Scrum Master and knowing statuses

Last post 03:28 pm May 9, 2022
by Huynh Van Du Tran
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06:59 pm May 5, 2022

Hello Community,

I need some advice on a unique situation I am going through. My organization is asking scrum master to provide weekly status of features. They want me to present how features are going and if things are according to the timeline. I could definitely pass that along after having communicated with the product owner and the architectural lead. However, they are asking me questions like "How does pushing a certain functionality to production affect the end clients?" AND "What is being done about UAT testing? Were the end clients provided with a test script for usability testing? What is being done when they don't have access to log in?".

Additionally, I m being asked if end clients are able to use the product  or what value they are getting if the team completes certain user stories. We have the VP of product, director of delivery and product managers in the call. 

When I spoke with my manager who is the IT developers director, she is telling me that the organization has always had scrum masters know the status and timeline. They are the ones who know the "how". And the product owners provide the "what" and "why".  How am I provide these statuses when I am being asked all these architecture/ product heavy related questions? Thank you!

08:01 pm May 5, 2022

the organization has always had scrum masters know the status and timeline. They are the ones who know the "how". 

I'd suggest that isn't good enough. The organization should be more ambitious and have Scrum Masters focus on improving its understanding of Scrum, and how it can better leverage empiricism under conditions of high uncertainty.

For example

  • Never mind status reports. Establish transparency so those doing the work can inspect and adapt based on what they see.
  • Respect the Developers as the technical experts who know how their own work is being Done
  • Respect the Product Owner as the accountable authority who understands the progress of incremental value delivery over a given timeline

Perhaps management are thinking of a Scrum Master as being yet another manager in their own mold: someone who co-ordinates, orchestrates, and directs. If so, that's one of the very assumptions which may need challenging.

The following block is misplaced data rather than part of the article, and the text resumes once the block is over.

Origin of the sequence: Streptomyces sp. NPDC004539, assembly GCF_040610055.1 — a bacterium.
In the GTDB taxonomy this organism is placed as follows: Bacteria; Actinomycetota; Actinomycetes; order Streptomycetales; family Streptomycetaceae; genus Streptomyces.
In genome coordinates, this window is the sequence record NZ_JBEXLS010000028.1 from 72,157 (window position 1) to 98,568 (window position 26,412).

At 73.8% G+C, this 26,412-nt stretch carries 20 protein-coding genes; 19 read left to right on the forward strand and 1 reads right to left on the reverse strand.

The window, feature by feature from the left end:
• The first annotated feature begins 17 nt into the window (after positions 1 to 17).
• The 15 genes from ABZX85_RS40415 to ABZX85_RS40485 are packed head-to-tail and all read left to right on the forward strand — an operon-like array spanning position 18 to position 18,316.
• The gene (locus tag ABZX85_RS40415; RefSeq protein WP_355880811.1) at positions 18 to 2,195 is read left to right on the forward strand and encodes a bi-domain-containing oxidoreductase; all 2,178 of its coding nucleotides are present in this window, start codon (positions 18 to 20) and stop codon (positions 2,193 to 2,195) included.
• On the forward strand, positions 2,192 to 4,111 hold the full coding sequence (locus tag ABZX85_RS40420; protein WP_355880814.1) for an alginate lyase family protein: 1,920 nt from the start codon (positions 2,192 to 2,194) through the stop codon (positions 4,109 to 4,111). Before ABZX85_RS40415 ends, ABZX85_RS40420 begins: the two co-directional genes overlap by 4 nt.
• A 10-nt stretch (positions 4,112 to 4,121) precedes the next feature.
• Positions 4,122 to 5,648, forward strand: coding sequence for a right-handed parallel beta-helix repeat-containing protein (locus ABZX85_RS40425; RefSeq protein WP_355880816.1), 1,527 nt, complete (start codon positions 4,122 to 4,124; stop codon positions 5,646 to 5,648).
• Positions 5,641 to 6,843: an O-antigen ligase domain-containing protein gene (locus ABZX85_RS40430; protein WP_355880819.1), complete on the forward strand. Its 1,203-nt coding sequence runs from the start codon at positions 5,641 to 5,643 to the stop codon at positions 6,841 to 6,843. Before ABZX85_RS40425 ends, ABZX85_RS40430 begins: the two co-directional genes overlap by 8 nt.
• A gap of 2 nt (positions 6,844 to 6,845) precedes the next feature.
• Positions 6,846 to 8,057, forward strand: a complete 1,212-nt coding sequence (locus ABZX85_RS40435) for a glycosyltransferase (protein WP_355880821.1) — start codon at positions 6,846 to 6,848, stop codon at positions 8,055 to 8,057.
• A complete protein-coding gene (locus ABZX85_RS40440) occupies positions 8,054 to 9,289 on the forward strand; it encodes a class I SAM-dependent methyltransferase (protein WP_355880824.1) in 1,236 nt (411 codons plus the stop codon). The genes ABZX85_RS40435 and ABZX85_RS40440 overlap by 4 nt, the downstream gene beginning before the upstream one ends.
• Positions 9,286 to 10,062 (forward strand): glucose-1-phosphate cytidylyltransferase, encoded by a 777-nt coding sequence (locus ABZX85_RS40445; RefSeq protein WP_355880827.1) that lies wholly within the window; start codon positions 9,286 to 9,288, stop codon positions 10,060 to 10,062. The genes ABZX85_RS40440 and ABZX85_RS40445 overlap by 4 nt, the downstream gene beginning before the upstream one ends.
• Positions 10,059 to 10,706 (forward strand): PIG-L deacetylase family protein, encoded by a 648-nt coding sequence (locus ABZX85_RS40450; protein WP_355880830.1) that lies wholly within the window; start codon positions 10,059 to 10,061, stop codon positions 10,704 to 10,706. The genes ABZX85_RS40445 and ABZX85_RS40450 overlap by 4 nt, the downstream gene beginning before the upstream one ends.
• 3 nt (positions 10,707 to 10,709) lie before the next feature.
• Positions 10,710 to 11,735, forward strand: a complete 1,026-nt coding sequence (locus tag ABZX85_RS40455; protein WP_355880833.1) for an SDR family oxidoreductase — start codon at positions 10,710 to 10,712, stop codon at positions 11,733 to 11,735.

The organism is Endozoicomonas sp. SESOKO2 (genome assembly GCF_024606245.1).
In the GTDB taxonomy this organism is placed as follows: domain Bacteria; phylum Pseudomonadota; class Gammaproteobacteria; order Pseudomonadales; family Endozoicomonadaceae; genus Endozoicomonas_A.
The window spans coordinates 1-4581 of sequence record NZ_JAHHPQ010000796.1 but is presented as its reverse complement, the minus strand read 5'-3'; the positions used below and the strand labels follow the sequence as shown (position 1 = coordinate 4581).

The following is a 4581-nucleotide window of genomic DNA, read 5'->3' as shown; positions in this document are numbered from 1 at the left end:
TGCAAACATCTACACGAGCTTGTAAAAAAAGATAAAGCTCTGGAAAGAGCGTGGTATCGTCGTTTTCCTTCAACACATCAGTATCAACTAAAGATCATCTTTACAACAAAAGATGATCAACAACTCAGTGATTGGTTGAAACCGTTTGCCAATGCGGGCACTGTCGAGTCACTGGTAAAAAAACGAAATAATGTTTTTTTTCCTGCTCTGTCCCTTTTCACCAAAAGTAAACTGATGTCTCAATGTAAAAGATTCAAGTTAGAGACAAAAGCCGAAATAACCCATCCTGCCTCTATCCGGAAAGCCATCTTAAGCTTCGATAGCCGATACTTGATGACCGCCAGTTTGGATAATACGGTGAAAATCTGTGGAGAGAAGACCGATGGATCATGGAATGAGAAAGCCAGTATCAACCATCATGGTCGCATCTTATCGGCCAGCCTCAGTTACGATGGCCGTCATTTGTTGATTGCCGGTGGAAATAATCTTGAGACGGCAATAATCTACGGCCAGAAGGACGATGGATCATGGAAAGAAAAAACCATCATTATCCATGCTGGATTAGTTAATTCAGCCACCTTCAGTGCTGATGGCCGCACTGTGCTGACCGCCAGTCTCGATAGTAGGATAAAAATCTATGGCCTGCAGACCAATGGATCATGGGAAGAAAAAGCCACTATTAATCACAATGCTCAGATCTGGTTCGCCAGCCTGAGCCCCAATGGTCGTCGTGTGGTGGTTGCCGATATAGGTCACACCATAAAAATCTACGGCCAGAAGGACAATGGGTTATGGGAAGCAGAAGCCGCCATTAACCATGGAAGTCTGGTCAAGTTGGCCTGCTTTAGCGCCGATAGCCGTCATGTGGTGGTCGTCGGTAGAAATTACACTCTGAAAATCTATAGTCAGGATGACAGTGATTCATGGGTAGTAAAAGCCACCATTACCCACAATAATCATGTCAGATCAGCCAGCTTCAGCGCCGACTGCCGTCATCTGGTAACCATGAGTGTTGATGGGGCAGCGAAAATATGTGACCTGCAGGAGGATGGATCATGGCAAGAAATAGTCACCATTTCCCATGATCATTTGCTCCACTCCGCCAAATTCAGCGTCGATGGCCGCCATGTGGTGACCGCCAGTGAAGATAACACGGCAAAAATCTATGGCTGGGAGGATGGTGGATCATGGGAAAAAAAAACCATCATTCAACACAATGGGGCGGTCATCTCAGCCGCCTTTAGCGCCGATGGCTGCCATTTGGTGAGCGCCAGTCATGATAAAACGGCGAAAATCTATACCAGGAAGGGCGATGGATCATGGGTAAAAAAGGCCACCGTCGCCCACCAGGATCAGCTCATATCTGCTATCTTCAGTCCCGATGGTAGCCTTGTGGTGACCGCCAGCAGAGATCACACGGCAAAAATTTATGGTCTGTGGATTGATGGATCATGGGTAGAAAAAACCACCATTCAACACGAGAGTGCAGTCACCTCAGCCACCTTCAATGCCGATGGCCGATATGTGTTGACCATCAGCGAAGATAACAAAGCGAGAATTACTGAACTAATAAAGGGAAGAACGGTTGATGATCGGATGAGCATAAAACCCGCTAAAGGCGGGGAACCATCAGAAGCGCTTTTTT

08:18 pm May 5, 2022

It sounds like your organization doesn't understand the role of the Scrum Master. Instead of considering the Scrum Master to be a coach and a facilitator, they are looking at the role as something closer to a project or program manager.

From a purely coaching perspective, if key stakeholders are asking about the status and progress of development work, I would be looking toward the information they need and the information radiators that the team is providing. I'd approach it from two fronts. Toward the stakeholders, I'd want to make sure that they understand agility and iterative and incremental development and how to best interact with teams working in this way, including what measures and metrics make sense to address their concerns. Toward the team, I'd look for ways to make the work and state of work highly visible and reduce the manual burden of updating information, trying to integrate it as seamlessly as possible into the team's way of working.

The questions that your organization are asking you are things that others should be able to answer, either the Product Owner or one or more of the Developers. Having the Scrum Master serve as a funnel for communication is not only missing the purpose of the role, but will only add a bottleneck to the process.

03:28 pm May 9, 2022

"How does pushing a certain functionality to production affect the end clients?"

 

Can you ask them why they ask you this question insteaf of the product owner?